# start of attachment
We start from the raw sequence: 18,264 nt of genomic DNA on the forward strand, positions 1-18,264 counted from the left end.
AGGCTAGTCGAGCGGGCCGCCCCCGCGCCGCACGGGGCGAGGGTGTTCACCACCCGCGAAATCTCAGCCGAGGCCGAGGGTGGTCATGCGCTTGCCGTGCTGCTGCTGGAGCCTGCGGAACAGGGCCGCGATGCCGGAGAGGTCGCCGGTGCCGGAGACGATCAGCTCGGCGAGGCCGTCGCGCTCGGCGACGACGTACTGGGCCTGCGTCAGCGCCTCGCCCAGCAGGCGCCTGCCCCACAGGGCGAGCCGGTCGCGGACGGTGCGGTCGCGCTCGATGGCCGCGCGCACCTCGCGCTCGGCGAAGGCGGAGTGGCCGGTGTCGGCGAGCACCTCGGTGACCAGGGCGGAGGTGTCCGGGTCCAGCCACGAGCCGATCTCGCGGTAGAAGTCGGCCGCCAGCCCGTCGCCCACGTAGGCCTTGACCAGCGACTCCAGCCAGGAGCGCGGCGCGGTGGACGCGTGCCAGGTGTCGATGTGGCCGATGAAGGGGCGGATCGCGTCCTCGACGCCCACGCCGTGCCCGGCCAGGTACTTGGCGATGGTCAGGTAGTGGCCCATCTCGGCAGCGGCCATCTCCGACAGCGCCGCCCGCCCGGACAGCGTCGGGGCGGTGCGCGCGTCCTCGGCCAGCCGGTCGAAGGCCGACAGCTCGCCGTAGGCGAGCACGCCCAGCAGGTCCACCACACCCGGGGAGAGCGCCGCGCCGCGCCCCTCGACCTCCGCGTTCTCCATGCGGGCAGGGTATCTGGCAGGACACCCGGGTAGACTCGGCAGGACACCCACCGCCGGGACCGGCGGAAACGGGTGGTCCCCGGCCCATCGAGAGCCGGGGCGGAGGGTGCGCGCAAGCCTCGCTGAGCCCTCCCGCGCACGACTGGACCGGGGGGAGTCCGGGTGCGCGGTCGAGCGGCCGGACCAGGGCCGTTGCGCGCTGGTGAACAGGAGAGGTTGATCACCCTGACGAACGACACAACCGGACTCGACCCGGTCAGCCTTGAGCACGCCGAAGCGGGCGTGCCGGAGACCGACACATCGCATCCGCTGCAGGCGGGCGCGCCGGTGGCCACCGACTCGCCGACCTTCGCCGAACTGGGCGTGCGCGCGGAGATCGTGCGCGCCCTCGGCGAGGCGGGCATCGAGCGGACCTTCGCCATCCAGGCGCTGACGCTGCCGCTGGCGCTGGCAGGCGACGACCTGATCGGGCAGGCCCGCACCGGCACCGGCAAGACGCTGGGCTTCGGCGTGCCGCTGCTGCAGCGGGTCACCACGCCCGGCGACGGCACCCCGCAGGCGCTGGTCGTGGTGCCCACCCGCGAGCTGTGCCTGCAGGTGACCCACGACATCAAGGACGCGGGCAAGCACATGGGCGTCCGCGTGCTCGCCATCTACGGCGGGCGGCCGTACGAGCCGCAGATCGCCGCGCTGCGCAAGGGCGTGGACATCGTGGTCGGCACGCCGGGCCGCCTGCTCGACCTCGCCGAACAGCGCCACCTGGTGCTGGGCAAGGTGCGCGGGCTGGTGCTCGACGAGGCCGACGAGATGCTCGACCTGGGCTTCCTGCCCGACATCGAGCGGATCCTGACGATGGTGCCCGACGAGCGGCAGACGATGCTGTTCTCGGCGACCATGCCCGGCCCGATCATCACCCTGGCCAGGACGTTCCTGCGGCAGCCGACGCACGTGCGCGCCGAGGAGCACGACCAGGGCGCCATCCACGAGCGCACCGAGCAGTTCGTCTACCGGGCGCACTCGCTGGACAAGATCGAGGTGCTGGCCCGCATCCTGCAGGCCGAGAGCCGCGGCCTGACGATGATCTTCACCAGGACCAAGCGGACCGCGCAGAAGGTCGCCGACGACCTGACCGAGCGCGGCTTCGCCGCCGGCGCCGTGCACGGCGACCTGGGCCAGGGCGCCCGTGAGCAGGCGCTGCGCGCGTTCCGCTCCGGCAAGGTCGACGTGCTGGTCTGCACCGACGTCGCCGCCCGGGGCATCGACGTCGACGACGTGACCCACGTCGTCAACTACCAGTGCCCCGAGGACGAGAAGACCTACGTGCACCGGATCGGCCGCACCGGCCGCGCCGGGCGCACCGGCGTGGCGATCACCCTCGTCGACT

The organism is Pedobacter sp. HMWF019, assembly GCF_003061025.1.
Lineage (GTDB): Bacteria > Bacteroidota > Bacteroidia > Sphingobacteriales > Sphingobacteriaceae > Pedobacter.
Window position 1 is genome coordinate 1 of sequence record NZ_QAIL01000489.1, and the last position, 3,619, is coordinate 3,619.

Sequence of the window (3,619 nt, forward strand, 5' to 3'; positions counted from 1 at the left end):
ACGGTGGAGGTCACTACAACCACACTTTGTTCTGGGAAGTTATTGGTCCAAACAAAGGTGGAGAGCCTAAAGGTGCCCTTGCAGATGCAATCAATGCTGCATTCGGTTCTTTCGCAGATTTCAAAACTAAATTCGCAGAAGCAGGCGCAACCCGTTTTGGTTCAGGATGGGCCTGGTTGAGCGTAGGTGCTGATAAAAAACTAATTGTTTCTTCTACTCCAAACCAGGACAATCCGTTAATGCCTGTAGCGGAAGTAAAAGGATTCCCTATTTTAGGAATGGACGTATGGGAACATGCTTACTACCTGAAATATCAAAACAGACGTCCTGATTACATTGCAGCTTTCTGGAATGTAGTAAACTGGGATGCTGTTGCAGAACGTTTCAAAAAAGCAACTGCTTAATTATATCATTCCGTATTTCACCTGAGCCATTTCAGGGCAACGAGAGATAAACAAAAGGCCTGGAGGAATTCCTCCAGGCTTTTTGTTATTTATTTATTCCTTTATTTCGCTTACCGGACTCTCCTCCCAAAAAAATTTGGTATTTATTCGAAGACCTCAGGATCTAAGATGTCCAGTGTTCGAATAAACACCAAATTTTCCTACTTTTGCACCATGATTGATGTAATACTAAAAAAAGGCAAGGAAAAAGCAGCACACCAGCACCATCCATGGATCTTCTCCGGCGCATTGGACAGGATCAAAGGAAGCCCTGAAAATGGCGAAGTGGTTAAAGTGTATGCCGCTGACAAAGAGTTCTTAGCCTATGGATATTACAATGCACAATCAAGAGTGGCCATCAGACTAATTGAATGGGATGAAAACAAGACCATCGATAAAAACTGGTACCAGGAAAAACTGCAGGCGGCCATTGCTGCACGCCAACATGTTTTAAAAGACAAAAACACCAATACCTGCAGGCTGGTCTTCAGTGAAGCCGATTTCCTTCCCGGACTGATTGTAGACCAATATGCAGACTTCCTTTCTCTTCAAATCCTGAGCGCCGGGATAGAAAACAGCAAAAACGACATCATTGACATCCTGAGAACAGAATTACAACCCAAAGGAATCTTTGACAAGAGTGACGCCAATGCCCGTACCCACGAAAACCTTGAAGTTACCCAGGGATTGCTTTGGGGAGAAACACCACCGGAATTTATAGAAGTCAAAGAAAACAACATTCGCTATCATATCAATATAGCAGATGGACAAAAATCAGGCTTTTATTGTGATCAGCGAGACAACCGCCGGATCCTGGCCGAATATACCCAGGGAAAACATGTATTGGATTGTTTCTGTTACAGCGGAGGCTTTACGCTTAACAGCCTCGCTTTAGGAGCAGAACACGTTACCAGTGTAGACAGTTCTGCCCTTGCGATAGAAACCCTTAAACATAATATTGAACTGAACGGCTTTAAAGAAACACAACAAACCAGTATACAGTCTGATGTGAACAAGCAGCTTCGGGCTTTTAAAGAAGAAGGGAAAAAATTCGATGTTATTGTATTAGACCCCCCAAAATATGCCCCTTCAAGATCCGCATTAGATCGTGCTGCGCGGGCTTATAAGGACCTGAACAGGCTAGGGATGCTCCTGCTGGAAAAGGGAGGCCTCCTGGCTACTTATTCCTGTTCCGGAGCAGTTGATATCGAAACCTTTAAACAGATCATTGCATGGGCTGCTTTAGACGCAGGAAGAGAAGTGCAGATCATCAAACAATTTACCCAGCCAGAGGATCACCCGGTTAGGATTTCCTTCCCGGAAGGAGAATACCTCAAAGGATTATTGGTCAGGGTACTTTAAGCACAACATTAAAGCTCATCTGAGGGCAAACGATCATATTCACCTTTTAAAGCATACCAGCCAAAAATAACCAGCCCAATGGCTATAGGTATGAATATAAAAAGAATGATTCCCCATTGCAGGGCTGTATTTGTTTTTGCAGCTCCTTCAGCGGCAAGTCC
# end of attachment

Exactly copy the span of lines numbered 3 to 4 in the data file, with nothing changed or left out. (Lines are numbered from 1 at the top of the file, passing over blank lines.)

The organism is Pedobacter sp. HMWF019, assembly GCF_003061025.1.
Lineage (GTDB): Bacteria > Bacteroidota > Bacteroidia > Sphingobacteriales > Sphingobacteriaceae > Pedobacter.